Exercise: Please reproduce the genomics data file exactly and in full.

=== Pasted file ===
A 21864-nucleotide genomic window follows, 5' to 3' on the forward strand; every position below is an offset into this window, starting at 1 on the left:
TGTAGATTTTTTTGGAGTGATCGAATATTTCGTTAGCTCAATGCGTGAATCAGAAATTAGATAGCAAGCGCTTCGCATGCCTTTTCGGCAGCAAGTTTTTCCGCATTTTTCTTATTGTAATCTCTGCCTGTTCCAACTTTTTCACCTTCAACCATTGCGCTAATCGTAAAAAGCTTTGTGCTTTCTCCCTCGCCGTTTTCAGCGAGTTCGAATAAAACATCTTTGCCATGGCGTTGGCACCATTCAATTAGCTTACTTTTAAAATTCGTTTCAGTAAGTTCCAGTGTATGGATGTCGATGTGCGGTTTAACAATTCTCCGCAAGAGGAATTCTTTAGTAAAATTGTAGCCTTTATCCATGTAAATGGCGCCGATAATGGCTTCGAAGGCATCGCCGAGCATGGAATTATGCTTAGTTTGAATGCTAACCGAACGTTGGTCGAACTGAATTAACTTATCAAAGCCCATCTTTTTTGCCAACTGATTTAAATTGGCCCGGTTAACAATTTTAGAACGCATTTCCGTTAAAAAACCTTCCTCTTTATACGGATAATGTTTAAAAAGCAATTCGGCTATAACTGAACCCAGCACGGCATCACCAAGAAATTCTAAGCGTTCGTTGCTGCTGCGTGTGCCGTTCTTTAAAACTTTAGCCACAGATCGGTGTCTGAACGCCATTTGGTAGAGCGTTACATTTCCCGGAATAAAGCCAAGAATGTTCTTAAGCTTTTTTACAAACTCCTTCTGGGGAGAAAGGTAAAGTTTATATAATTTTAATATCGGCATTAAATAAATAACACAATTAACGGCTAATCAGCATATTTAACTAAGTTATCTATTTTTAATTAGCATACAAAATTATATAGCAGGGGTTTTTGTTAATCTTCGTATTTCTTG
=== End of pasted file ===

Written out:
A 21864-nucleotide genomic window follows, 5' to 3' on the forward strand; every position below is an offset into this window, starting at 1 on the left:
TGTAGATTTTTTTGGAGTGATCGAATATTTCGTTAGCTCAATGCGTGAATCAGAAATTAGATAGCAAGCGCTTCGCATGCCTTTTCGGCAGCAAGTTTTTCCGCATTTTTCTTATTGTAATCTCTGCCTGTTCCAACTTTTTCACCTTCAACCATTGCGCTAATCGTAAAAAGCTTTGTGCTTTCTCCCTCGCCGTTTTCAGCGAGTTCGAATAAAACATCTTTGCCATGGCGTTGGCACCATTCAATTAGCTTACTTTTAAAATTCGTTTCAGTAAGTTCCAGTGTATGGATGTCGATGTGCGGTTTAACAATTCTCCGCAAGAGGAATTCTTTAGTAAAATTGTAGCCTTTATCCATGTAAATGGCGCCGATAATGGCTTCGAAGGCATCGCCGAGCATGGAATTATGCTTAGTTTGAATGCTAACCGAACGTTGGTCGAACTGAATTAACTTATCAAAGCCCATCTTTTTTGCCAACTGATTTAAATTGGCCCGGTTAACAATTTTAGAACGCATTTCCGTTAAAAAACCTTCCTCTTTATACGGATAATGTTTAAAAAGCAATTCGGCTATAACTGAACCCAGCACGGCATCACCAAGAAATTCTAAGCGTTCGTTGCTGCTGCGTGTGCCGTTCTTTAAAACTTTAGCCACAGATCGGTGTCTGAACGCCATTTGGTAGAGCGTTACATTTCCCGGAATAAAGCCAAGAATGTTCTTAAGCTTTTTTACAAACTCCTTCTGGGGAGAAAGGTAAAGTTTATATAATTTTAATATCGGCATTAAATAAATAACACAATTAACGGCTAATCAGCATATTTAACTAAGTTATCTATTTTTAATTAGCATACAAAATTATATAGCAGGGGTTTTTGTTAATCTTCGTATTTCTTG